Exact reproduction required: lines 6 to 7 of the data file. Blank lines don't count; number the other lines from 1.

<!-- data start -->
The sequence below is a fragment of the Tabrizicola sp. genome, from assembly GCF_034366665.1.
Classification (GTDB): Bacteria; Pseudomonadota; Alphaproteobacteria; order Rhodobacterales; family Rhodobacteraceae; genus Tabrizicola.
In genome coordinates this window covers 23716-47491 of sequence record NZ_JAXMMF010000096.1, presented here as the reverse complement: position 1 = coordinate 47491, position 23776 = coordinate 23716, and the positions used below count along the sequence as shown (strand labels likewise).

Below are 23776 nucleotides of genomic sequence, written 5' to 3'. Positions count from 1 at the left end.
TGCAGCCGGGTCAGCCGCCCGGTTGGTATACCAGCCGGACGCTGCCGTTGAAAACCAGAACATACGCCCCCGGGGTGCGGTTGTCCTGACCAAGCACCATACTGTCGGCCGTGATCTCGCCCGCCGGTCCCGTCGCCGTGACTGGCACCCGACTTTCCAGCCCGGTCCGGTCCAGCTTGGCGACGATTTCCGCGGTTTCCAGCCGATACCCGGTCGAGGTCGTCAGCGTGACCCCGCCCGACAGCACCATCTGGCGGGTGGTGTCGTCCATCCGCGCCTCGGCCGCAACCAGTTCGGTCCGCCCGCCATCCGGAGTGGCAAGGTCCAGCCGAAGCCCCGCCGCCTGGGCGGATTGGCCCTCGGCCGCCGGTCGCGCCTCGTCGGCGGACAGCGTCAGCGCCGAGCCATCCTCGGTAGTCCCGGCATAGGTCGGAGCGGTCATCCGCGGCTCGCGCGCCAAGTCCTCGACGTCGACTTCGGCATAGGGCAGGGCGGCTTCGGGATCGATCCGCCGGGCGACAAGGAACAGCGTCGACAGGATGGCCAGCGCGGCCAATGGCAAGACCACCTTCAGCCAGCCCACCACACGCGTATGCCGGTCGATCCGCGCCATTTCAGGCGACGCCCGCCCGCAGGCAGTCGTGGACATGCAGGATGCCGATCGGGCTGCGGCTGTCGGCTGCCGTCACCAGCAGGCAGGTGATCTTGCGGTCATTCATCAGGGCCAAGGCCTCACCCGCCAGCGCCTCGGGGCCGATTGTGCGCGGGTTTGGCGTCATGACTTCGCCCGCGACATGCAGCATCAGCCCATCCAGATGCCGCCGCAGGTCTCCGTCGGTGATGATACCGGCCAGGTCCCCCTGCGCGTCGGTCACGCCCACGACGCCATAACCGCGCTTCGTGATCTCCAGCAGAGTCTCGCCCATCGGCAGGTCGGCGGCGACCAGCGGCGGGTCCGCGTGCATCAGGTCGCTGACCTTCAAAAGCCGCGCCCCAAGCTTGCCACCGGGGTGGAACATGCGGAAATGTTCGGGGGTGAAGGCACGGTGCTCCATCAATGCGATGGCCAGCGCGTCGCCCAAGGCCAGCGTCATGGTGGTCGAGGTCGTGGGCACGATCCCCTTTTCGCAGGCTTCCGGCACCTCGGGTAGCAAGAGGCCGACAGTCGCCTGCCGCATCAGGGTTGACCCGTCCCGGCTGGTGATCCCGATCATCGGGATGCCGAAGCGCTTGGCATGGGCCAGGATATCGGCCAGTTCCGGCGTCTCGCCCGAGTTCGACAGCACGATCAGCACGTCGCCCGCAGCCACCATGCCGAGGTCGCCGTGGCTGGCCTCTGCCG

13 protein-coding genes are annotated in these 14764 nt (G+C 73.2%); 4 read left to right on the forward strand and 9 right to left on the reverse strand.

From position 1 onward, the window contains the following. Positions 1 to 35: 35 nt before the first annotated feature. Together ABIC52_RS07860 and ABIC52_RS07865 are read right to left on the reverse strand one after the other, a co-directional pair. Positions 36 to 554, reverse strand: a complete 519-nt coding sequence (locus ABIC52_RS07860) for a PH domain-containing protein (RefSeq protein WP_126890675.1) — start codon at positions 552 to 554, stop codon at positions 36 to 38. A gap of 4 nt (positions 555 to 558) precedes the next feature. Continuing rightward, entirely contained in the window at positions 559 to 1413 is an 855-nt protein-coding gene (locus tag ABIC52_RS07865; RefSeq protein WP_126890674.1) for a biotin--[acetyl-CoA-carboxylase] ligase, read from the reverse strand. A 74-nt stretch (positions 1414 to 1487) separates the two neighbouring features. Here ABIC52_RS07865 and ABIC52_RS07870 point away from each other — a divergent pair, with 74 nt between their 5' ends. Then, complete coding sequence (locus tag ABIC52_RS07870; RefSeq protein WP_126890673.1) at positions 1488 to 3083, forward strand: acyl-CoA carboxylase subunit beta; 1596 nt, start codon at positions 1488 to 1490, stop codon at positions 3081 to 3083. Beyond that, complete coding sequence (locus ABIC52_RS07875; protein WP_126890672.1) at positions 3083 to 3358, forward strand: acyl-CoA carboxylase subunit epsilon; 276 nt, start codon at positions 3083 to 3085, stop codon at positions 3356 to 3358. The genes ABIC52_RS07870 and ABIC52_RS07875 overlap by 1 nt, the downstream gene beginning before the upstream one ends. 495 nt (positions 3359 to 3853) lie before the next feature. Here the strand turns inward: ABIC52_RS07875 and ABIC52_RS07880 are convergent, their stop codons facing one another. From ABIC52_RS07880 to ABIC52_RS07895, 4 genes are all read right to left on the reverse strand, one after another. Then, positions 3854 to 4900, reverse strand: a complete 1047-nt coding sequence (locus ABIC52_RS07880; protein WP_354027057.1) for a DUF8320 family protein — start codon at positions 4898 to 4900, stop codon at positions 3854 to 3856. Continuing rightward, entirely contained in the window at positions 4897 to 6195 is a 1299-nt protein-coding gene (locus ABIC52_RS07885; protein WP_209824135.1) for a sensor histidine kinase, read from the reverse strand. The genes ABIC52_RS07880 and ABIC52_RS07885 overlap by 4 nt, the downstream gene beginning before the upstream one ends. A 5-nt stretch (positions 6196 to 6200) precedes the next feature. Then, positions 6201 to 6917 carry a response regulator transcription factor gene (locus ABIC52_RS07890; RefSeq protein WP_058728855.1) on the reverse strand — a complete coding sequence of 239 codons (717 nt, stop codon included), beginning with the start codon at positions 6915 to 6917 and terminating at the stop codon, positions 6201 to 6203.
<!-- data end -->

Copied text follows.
13 protein-coding genes are annotated in these 14764 nt (G+C 73.2%); 4 read left to right on the forward strand and 9 right to left on the reverse strand.

From position 1 onward, the window contains the following. Positions 1 to 35: 35 nt before the first annotated feature. Together ABIC52_RS07860 and ABIC52_RS07865 are read right to left on the reverse strand one after the other, a co-directional pair. Positions 36 to 554, reverse strand: a complete 519-nt coding sequence (locus ABIC52_RS07860) for a PH domain-containing protein (RefSeq protein WP_126890675.1) — start codon at positions 552 to 554, stop codon at positions 36 to 38. A gap of 4 nt (positions 555 to 558) precedes the next feature. Continuing rightward, entirely contained in the window at positions 559 to 1413 is an 855-nt protein-coding gene (locus tag ABIC52_RS07865; RefSeq protein WP_126890674.1) for a biotin--[acetyl-CoA-carboxylase] ligase, read from the reverse strand. A 74-nt stretch (positions 1414 to 1487) separates the two neighbouring features. Here ABIC52_RS07865 and ABIC52_RS07870 point away from each other — a divergent pair, with 74 nt between their 5' ends. Then, complete coding sequence (locus tag ABIC52_RS07870; RefSeq protein WP_126890673.1) at positions 1488 to 3083, forward strand: acyl-CoA carboxylase subunit beta; 1596 nt, start codon at positions 1488 to 1490, stop codon at positions 3081 to 3083. Beyond that, complete coding sequence (locus ABIC52_RS07875; protein WP_126890672.1) at positions 3083 to 3358, forward strand: acyl-CoA carboxylase subunit epsilon; 276 nt, start codon at positions 3083 to 3085, stop codon at positions 3356 to 3358. The genes ABIC52_RS07870 and ABIC52_RS07875 overlap by 1 nt, the downstream gene beginning before the upstream one ends. 495 nt (positions 3359 to 3853) lie before the next feature. Here the strand turns inward: ABIC52_RS07875 and ABIC52_RS07880 are convergent, their stop codons facing one another. From ABIC52_RS07880 to ABIC52_RS07895, 4 genes are all read right to left on the reverse strand, one after another. Then, positions 3854 to 4900, reverse strand: a complete 1047-nt coding sequence (locus ABIC52_RS07880; protein WP_354027057.1) for a DUF8320 family protein — start codon at positions 4898 to 4900, stop codon at positions 3854 to 3856. Continuing rightward, entirely contained in the window at positions 4897 to 6195 is a 1299-nt protein-coding gene (locus ABIC52_RS07885; protein WP_209824135.1) for a sensor histidine kinase, read from the reverse strand. The genes ABIC52_RS07880 and ABIC52_RS07885 overlap by 4 nt, the downstream gene beginning before the upstream one ends. A 5-nt stretch (positions 6196 to 6200) precedes the next feature. Then, positions 6201 to 6917 carry a response regulator transcription factor gene (locus ABIC52_RS07890; RefSeq protein WP_058728855.1) on the reverse strand — a complete coding sequence of 239 codons (717 nt, stop codon included), beginning with the start codon at positions 6915 to 6917 and terminating at the stop codon, positions 6201 to 6203.